Salem: Dead Birds Review

Salem brings sex to a new dimension. Here is our review of Salem season 2 episode 6.

Dark Shadows was never like this. Salem, season 2 episode 6, “Dead Birds,” was pure supernatural soap opera: sex, a little family drama and the promise of more sex. But the sex was through the roof. Literally. It wasn’t quite Emma Thompson bursting through the ceiling in Angels in America, but it was a barnstorm for a sleepy little hollow like Salem. You barely noticed Lucy Lawless wasn’t in it.

I don’t know what John Alden (Shane West) is bitching about. Tituba (Ashley Madekwe) really is promising him the best of both worlds. He can take out the witches and the puritans with one fell schtup. And he can more than picture Mary Sibley (Janet Montgomery), his true love, while he’s doing it. And picture her in 4D.

Well, maybe not as full a frontal 4D assault as Dr. Wainwright (Stuart Townsend) got in his scientific initiation. When he’s not rolling his eyes at the local clergy, the well-read cutup is getting schooled in the ways of the most ancient of knowledge. And it’s not the kind of education he gets from those dirty books he studied. All magic begins with arousal, classic tantra. Sex not only burns calories and feels great, it’s a portal to enlightenment. That’s the real reason witches were burned throughout history, they were on to something. There is universal power in the black hole. Salem goes to some pains to point out that emancipation is a long way off, to explain Mary Sibley’s matriarchal rule. It all comes down to the power of arousal.

Alden and Wainwright have to supply all the beefcake because, really, they’re probably the only male actors the audience wants to see with their shirts off. Isaac the Fornicator? Iddo Goldberg is a good actor, but he really is a low-rent lothario. It’s like walking away faster from the mummy, and thank you Stephen King for that. A threat may be looming, but it can be sidestepped laughingly.

Baron Sebastian von Marburg (Joe Doyle) has a tendency to step lightly and carry a big feather. He is a very passive aggressive enforcer. All his threats are veiled and he doesn’t quite have the weight to back it up. He may be able to blend into the shadows, but he won’t be satisfied being a fly on the wall when he can get into the ointment. For the son of the mother of all vampires, he is getting a little long in the tooth.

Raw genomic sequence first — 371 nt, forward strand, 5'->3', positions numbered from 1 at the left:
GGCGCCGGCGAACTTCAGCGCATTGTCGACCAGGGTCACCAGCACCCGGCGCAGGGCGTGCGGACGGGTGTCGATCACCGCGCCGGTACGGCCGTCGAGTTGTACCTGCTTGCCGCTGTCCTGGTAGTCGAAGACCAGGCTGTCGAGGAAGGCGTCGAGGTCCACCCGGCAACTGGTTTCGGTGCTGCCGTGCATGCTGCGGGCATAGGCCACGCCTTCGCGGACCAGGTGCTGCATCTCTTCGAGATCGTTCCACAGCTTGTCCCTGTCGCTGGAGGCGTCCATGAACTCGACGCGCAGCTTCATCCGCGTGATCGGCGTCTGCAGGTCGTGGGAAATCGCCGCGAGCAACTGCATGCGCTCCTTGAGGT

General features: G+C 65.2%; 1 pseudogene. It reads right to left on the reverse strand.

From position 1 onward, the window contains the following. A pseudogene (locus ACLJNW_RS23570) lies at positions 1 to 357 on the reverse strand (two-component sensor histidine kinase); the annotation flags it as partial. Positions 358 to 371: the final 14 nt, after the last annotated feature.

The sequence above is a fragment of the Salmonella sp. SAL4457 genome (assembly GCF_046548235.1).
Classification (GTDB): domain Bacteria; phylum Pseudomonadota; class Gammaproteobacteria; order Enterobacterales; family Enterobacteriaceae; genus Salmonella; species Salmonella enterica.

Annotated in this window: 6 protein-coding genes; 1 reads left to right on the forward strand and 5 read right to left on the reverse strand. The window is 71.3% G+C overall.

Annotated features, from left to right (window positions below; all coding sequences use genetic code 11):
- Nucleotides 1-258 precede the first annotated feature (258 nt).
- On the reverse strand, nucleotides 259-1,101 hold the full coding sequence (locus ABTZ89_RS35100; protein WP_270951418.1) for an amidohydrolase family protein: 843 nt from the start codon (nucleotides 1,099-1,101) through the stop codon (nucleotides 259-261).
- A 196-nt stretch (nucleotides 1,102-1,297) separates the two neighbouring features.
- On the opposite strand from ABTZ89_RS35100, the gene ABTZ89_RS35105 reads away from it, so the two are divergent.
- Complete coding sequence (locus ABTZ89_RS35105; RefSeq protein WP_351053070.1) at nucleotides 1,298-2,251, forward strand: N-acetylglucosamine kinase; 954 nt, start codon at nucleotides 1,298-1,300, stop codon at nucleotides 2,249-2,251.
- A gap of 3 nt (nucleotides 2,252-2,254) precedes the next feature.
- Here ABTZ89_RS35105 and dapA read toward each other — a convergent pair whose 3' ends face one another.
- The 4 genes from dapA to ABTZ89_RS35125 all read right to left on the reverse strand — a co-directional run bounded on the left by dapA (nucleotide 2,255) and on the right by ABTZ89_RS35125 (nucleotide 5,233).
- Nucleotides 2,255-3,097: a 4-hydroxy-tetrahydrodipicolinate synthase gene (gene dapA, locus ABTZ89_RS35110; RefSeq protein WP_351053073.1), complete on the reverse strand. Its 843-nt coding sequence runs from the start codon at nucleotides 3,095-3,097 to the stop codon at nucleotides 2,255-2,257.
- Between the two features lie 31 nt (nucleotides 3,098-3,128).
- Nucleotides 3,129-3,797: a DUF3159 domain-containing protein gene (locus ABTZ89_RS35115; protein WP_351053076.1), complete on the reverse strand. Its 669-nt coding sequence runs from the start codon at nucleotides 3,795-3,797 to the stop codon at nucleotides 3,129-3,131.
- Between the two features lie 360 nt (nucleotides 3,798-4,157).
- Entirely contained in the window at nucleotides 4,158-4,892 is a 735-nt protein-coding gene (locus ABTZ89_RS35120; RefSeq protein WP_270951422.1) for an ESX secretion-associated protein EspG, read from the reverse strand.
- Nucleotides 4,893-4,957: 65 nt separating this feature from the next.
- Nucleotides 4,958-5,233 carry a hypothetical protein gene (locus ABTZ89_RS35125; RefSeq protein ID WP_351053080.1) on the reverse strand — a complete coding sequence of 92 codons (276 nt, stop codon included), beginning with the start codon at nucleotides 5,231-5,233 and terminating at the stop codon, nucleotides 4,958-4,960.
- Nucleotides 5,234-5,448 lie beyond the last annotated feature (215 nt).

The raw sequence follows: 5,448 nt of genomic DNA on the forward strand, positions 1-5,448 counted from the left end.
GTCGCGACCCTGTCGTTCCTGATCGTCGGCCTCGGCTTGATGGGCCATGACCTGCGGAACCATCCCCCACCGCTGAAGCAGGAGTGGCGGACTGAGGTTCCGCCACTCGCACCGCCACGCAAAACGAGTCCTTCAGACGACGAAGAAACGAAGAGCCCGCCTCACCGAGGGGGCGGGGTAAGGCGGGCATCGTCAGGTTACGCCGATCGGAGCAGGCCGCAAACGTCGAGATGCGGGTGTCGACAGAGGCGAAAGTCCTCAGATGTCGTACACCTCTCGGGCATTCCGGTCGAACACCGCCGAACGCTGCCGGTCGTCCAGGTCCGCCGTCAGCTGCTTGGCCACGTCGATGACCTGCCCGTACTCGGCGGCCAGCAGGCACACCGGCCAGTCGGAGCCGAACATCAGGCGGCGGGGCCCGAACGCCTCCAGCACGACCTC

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Blood is thicker than ink and Anne Hale (Tamzin Merchant) has so much of it on tap tonight you’d think she was currying favor from Countess Marburg, the blood countess. Hale slices her familiar’s feet faster than a farmer’s wife blindly cuts mouse-tails. She can also chip pieces of her old man’s dried blood off the walls. I wonder, though, why she automatically sliced her wrists suicide style to get her father’s book of secrets to reveal itself. Surely, she should have attempted a finger prick before going for the major arteries. Impetuous youth. Just a few weeks ago, it took her forever to drown a cat through her tears, now Hale can crack a bird’s neck without breaking stride

So the kid (Oliver Bell) can call birds. That didn’t work so well for Tippi Hedren, who besides being terrorized by Alfred Hitchcock also did horror screen-time on Tales from the Darkside in 1984. Mercy Lewis (Elise Eberle) is channeling Sarah Jessica Parker in the 1993 film Hocus Pocus. That film was also set in Salem. Lewis is a Pied Piper type who is irresistible to children and especially tantalizing to little devils.

The bedeviled Increase Mather really knows how to cut it close. Stephen Lang uses all his voices tonight, to paraphrase Peter O’Toole, as he redeems himself from the hell to which he condemned himself. Cotton Mather (Seth Gabelas) responds with knee-jerk reaction that he is being haunted for his failures, only to find that he was always being forged for success. Lang has a quality in his voice, in certain phrases, where he seems to be whisper screaming as if the words have to come from some netherworld of torture. It is a very subtle weight he puts on, but very effective. His son and the audience doesn’t know whether to offer him a hug or run away screaming. 

But Increase is infuriating to Mary Sibley, waiting until the last sands are passing through the hourglass before giving a final clue without the time to explain it. The scene would have the feel of coitus interruptus if we hadn’t already been sated. I predict tonight’s episode will launch thousands of sexual fantasies.

The Countess Marburg backstory was painful and revealing. Born before the fall of Satan, she was the first person in history to call on the dark entity to do her bidding and she’s had an open invitation out since. The devil so far hasn’t RSVPd, but with the party being thrown by Mary Sibley, he has it penciled in.

“Dead Birds” was written by Joe Menosky and Adam Simon and directed by Alex Kalymnios.

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4.5 out of 5